Never did a man pray more earnestly than Christ prayed in Gethsemane. Who will charge Jesus with failure to pray in faith? He put His request before the Father with sweat like blood: “Take this cup away from me.” This prayer was straightforward and without ambiguity—Jesus was crying out for relief. He asked for the horribly bitter cup to be removed. Every ounce of His humanity shrank from the cup. He begged the Father to relieve Him of His duty.

But God said no. The way of suffering was the Father’s plan. It was the Father’s will. The cross was not Satan’s idea. The passion of Christ was not the result of human contingency. It was not the accidental contrivance of Caiaphas, Herod, or Pilate. The cup was prepared, delivered, and administered by almighty God.

Jesus qualified His prayer: “If it is Your will….” Jesus did not “name it and claim it.” He knew His Father well enough to understand that it might not be His will to remove the cup. So the story does not end with the words, “And the Father repented of the evil He had planned, removed the cup, and Jesus lived happily ever after.” Such words border on blasphemy. The gospel is not a fairy tale. The Father would not negotiate the cup. Jesus was called to drink it to its last dregs. And He accepted it. “Nevertheless, not My will, but Yours, be done” (Luke 22:42).

This “nevertheless” was the supreme prayer of faith. The prayer of faith is not a demand that we place on God. It is not a presumption of a granted request. The authentic prayer of faith is one that models Jesus’ prayer. It is always uttered in a spirit of subordination. In all our prayers, we must let God be God. No one tells the Father what to do, not even the Son. Prayers are always to be requests made in humility and submission to the Father’s will.

The prayer of faith is a prayer of trust. The very essence of faith is trust. We trust that God knows what is best. The spirit of trust includes a willingness to do what the Father wants us to do. Christ embodied that kind of trust in Gethsemane. Though the text is not explicit, it is clear that Jesus left the garden with the Father’s answer to His plea. There was no cursing or bitterness. His meat and His drink were to do the Father’s will. Once the Father said no, it was settled. Jesus prepared Himself for the cross.

Excerpt from R.C. Sproul’s, Surprised by Suffering.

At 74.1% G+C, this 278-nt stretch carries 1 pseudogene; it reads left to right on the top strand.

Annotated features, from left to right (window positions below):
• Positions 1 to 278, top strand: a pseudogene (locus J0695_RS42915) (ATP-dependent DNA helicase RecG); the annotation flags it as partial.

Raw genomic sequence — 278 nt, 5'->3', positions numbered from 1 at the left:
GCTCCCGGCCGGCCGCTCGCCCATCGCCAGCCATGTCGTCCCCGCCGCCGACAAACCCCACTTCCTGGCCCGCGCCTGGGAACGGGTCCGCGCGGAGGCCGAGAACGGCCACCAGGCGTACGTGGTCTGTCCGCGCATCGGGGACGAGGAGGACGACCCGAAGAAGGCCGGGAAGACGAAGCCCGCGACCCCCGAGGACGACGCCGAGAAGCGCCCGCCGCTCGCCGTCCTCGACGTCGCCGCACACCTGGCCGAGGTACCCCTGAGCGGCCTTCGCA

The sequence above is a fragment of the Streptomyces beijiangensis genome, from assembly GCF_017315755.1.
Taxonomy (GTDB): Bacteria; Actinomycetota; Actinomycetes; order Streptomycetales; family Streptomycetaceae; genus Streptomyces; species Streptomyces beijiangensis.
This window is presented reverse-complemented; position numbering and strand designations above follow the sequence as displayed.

A Prayer for Preaching the Gospel to Yourself

A Prayer for Preaching the Gospel to Yourself Right Now

By Scotty Smith

 I am eager to preach the gospel to you also who are in Rome. For I am not ashamed of the gospel, for it is the power of God for salvation to everyone who believes, to the Jew first and also to the Greek. For in it the righteousness of God is revealed from faith for faith, as it is written, “The righteous shall live by faith.” Rom. 1:15-17


Dear Lord Jesus, even as Paul was eager to preach the gospel to believers in Rome, so I’m eager to preach it to my own heart today. There was a time when I thought the gospel was only for nonbelievers—simply the doorway for beginning a relationship with you. I now realize believers need the gospel just as much as non-believers. From beginning to end, our salvation is entirely dependent upon the grace, truth, and power of the gospel. Indeed, there’s nothing more than the gospel, there’s just more of the gospel.

So I praise you today, Lord Jesus, that you’ve already accomplished everything necessary to completely redeem us, and restore us to your image. You’re not primarily our model to follow; you’re our substitute to embrace—not our second chance, but the “second Adam.” You lived a life of perfect obedience on our behalf, fulfilling all the demands of God’s law for us. And when you died upon the cross, you became sin for us—completely exhausting God’s righteous judgment that stood against us. Hallelujah, many times over!

Through faith in you, I know for certain, that all of my sins have been forgiven—sins in the past, present and future; not just the 4% I’m aware of, but the other 96% as well. And I’ve also been given the gift of your perfect righteousness—as though every good thing youdid, I did. Astonishing! God has already declared me to be righteous in his sight; and he cannot love me more than he does today, and he’ll never love me less.

In fact, because of your work for me, Lord Jesus, God now loves me just as much as he loves you, for he’s hidden my life in yours. Amazing! He’s adopted me as his child and placed his Spirit in my heart. The Holy Spirit constantly reminds me I’m God’s beloved child, because I’m so prone to forget. And he’s also present in my life to make me like you, Jesus, for I can no more change myself than I could’ve ever begun a relationship with God on my own.

As our great high priest, you are ever living to pray for us—praying what I would pray if I knew what you knew. As the resurrected and reigning King, you are working in all things for our good and your glory. All of history is bound up with your commitment to redeem your Bride from the nations and make all things new. Nothing is left to chance; all things are left to you!

One Day, (hopefully soon), you will return, Lord Jesus, and usher in the new heaven and new earth—the world of perfect peace, love and joy. My heart leaps and longs for that Day, when your people, every place and all things will exist for the praise of your glorious grace. Keep pressing this gospel into my heart. So very Amen I pray, in your priceless and peerless name.